This exhibition composed of the most recent work by Griselda Benavides (Sonora, Mexico, 1990) and Jay Vélez (Mexico City, Mexico, 1985) must be seen and understand as a game of confronted mirrors. The artworks stand as reflective devices of the inherent poetry of each artist, not in vain the show is entitled “Estamos en todos lados” (We are everywhere). We must read this title not only in relation to the connections between the pieces, installed everywhere around the exhibition room, but also because the reflective triggers of both creators are crouched in every space and every object.
Certainly, is more than a coincidence of institutional nature how these proposals stand in the exhibition space from a dialogue full of subtleties, both formal and conceptual, that are worthy to gloss in this text.
Since her first appearance in the artistic scene in Sonora and more recently in Cuernavaca and Mexico City, Griselda Benavides has ventured into an aesthetic of small things. This assessment of minor objects seems to illustrate those words by Fray Luis de Léon: “because they are small things and they are better painted than said”. This sensibility for creation and representation of apparently unimportant objects has by intention to make up very intimate tales around them. For the artist, we must grant life to inanimate and displaced objects. Or animate them, which means: give them a soul.
Hence that the transformation is a key strategy in Benavides’ production. If she was focused on the creation of very little “biomorphic” sculptures before, she is now searching to strengthen the values of the materials. Her series titled “Tejido” (Knitting) -made with dental floss- is a good proof of this. From such fine material, delicate and subtle warps are created, which remind us of the structures by German-Venezuelan artist Gego who also animated her pieces through the act of knitting materials as thin as the ones used by Griselda Benavides, such as cigarette packs, buttons or small wires.
Other pieces where the material announces by itself its own potential are found in “Mirados”(Watched). In these pieces, the artist develops a game of conceptual nature between the meaning of the pencil brand and several associations with other words and synonyms related to the acts of seeing and watching. By engraving these words in the pencils, their original value is enhanced because, as we know, through drawing we shape an idea or concept and through seeing is how we give positive or negative evaluations of the things or ideas represented. It is interesting to think this series in relation to her drawings on velvet paper, mainly “Plática con papel” (Talk with paper). These drawings -equally conceptual- clearly sums up the intention of giving them life – or voice, in the case of these drawings – to the material. In some way, with these groups of recent work, Griselda Benavides illustrates the relation established between the artist and the materials in a more profound way; more animist, it might be said. To Griselda Benavides, the materials incorporate, potentially, the life -the soul- of small things.
For his part, Jay Vélez works in Mexico City and Cuernavaca. His work, that stems from the sculptural, suppose another type of revelation. Similarly to Benavides but from other lightness, in this case, the one that emerges or hides in our spatial dimensions. Vélez is interested in expanding our sensibility to space. He is interested that our experience of space would be increased from the subtlety of the unannounced, of what is not seen in plain sight. The space that hides behind a door, this body of work could be entitled.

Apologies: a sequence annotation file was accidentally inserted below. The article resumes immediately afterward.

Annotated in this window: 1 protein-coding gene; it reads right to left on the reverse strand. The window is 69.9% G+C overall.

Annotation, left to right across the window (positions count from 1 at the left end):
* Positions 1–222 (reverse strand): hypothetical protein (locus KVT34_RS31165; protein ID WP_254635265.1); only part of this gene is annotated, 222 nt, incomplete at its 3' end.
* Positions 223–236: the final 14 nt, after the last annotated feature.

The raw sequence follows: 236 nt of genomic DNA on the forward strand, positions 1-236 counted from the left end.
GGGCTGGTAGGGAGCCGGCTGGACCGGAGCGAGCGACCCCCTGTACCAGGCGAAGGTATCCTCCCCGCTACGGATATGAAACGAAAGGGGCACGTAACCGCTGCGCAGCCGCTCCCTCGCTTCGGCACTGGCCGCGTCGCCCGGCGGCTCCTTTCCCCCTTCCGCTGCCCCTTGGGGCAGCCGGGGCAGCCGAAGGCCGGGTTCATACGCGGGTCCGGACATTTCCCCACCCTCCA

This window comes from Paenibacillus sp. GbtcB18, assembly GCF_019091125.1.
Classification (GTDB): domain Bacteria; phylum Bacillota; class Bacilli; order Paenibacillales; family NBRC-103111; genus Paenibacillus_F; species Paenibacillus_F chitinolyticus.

The sculptures based on doors are – in correspondence with “Mirados” by Griselda Benavides – devices that from conceptual and linguistic ventures – constitute objects full of allegories about inner and outer space. The door is a rhetoric resource from the history of art to point at other spaces that are not represented in the scene or, on the other hand, to point out to the viewer that his voyeuristic gaze is invading a place where something that must not be seen is happening, as a collage by Max Ernst in which a man leans out from behind a door to spy a distressed woman with angel wings next to a dragon.
Something similar happens with the installations and sculptures by Vélez. One snoops in the interior of the doors and finds out unknown spaces, in a reversion of the rhetoric associated with this object. But the artist goes beyond this and at the same time transforms these spaces into volumes – thanks to the photographic resource – or from a strategy similar to the one of British sculptor Andy Goldsworthy (but unaffiliated to his romantic venture for discovering abstraction in nature). Jay Vélez made some sculptures from stones in which a line – or space – emerges in a natural way.
In a natural way. This is an eloquent phrase to comment on the recent work of the artist. Everything seems to happen through the prism of this phrase. Think about his neon installation behind a small door of the gallery. When we discover this piece, if this actually happens, of course: aren’t we transform into the voyeur that appears behind the door in Ernst’s collage? It should be mentioned that the text in neon lights only says: visible. To Jay Vélez, space is the invisible place of the visible.
Text by Carlos Palacios
February 25, 2018